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admiration already appear army Assist attention beauty become believe Bill called Capt Catholic cause character Church considered continued course Court daughter Edinburgh effect Ensign eyes fact feeling force French friends give given Government hand head heart Highlanders hope interest Italy James John Judges King Lady land late learned less letter Lieut light live look Lord manner March means measure ment mind minister Napoleon nature never object observed officers once opinion passed perhaps person possessed present produced reason received religion remained rendered respect Russian Scotland seems speak spirit taken thing thought tion true truth vice vols whole wish young
Page 549 - ... this goodly frame, the earth, seems to me a sterile promontory, this most excellent canopy, the air, look you, this brave o'erhanging firmament, this majestical roof fretted with golden fire, why, it appears no other thing to me than a foul and pestilent congregation of vapours.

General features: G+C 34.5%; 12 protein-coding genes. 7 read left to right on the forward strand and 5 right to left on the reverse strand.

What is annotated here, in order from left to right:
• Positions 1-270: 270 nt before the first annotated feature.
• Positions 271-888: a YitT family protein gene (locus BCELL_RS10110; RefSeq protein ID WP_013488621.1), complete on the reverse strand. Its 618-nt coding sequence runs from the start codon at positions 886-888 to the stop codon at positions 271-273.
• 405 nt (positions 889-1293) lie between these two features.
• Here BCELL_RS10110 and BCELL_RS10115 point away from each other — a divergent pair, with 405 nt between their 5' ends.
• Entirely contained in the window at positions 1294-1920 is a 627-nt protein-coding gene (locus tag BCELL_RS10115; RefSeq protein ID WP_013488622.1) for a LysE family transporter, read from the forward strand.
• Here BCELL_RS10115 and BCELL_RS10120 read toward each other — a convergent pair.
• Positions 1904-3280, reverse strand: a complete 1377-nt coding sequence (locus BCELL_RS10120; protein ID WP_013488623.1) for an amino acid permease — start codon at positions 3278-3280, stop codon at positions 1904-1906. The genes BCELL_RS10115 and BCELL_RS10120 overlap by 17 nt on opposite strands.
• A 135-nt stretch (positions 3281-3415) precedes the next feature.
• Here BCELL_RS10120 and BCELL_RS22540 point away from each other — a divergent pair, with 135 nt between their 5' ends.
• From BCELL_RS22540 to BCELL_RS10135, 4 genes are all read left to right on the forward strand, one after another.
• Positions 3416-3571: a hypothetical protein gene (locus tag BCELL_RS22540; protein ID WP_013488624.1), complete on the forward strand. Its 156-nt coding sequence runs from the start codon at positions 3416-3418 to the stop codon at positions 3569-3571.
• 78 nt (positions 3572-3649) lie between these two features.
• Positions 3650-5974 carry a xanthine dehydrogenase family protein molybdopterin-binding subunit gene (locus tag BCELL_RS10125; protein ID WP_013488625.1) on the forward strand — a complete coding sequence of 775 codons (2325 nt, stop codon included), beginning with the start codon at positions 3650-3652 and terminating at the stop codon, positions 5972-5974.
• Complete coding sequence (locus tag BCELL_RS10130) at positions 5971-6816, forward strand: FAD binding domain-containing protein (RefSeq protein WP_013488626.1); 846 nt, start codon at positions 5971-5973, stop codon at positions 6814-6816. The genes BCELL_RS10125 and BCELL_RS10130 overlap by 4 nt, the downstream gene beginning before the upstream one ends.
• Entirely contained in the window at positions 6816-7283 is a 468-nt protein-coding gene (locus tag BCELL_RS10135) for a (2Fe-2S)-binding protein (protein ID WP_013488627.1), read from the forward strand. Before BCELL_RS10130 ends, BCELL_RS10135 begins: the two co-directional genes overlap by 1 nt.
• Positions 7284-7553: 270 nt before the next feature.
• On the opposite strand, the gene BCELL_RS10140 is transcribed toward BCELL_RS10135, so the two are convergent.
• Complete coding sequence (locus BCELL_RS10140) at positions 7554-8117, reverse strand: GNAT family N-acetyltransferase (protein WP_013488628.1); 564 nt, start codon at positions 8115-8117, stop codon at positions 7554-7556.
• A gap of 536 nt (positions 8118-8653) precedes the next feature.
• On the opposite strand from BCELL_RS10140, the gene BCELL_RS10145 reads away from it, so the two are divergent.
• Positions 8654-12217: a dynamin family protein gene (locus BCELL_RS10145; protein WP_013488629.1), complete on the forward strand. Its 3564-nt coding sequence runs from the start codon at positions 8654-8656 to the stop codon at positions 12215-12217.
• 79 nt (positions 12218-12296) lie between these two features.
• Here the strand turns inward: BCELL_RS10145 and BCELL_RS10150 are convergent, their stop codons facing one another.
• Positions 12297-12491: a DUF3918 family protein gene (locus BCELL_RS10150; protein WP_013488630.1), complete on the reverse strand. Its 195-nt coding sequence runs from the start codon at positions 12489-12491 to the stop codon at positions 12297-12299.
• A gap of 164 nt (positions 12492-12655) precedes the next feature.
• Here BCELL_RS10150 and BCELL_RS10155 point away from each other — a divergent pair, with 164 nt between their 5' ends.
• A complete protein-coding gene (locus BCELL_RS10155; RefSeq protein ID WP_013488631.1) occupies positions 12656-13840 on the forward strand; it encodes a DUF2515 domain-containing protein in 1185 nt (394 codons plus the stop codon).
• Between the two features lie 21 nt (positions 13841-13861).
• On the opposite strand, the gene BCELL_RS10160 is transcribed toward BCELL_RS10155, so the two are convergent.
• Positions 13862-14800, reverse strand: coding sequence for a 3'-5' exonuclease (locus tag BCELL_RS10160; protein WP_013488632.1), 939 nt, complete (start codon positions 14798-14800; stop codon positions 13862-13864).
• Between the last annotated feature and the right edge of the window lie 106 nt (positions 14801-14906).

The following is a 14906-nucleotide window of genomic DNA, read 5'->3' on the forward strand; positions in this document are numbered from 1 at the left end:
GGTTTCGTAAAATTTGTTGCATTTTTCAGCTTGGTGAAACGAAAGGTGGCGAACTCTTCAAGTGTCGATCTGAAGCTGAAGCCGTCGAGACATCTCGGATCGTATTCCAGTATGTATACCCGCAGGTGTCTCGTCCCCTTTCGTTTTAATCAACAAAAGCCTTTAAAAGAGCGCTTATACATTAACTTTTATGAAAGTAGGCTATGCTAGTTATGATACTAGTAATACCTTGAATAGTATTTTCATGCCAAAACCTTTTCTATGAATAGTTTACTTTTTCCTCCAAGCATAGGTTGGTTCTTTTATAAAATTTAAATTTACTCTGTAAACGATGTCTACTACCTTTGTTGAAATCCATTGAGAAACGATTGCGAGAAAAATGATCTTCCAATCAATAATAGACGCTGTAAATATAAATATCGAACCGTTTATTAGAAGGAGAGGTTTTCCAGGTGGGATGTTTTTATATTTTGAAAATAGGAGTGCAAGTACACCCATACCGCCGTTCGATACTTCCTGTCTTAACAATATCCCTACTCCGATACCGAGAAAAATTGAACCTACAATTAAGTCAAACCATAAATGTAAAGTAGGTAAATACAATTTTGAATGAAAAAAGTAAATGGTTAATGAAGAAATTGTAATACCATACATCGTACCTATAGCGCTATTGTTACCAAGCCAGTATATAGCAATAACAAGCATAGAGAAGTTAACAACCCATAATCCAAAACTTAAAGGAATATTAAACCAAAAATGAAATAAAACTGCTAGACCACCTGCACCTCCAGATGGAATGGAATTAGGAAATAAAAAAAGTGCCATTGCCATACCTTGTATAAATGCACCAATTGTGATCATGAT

Page 134 - WHAT is truth ?" said jesting Pilate, and would not stay for an answer. Certainly there be that delight in giddiness, and count it a bondage to fix a belief, affecting free-will in thinking as well as in acting. And though the sects of philosophers of that kind be gone, yet there remain certain discoursing wits which are of the same veins, though there be not so...
Page 549 - I have of late — but wherefore I know not — lost all my mirth, forgone all custom of exercises; and indeed it goes so heavily with my disposition that this goodly frame, the earth, seems to me a sterile promontory...
Page 551 - What may this mean, That thou, dead corse, again in complete steel, Revisit'st thus the glimpses of the moon, Making night hideous, and we fools of nature So horridly to shake our disposition With thoughts beyond the reaches of our souls ? Say, why is this?
Page 69 - Though Israel be not gathered, yet shall I be glorious in the eyes of the Lord, and my God shall be my strength.
Page 299 - Hark, his hands the lyre explore! Bright-eyed Fancy, hovering o'er, Scatters from her pictured urn Thoughts that breathe, and words that burn.
Page 299 - Ambition this shall tempt to rise, Then whirl the wretch from high To bitter Scorn a sacrifice And grinning Infamy. The stings of Falsehood those shall try And hard Unkindness...
Page 411 - If we let him thus alone, all men will believe on him : and the Romans shall come and take away both our place and nation.
Page 550 - With wondrous potency. Once more, good night, And when you are desirous to be blest, I'll blessing beg of you.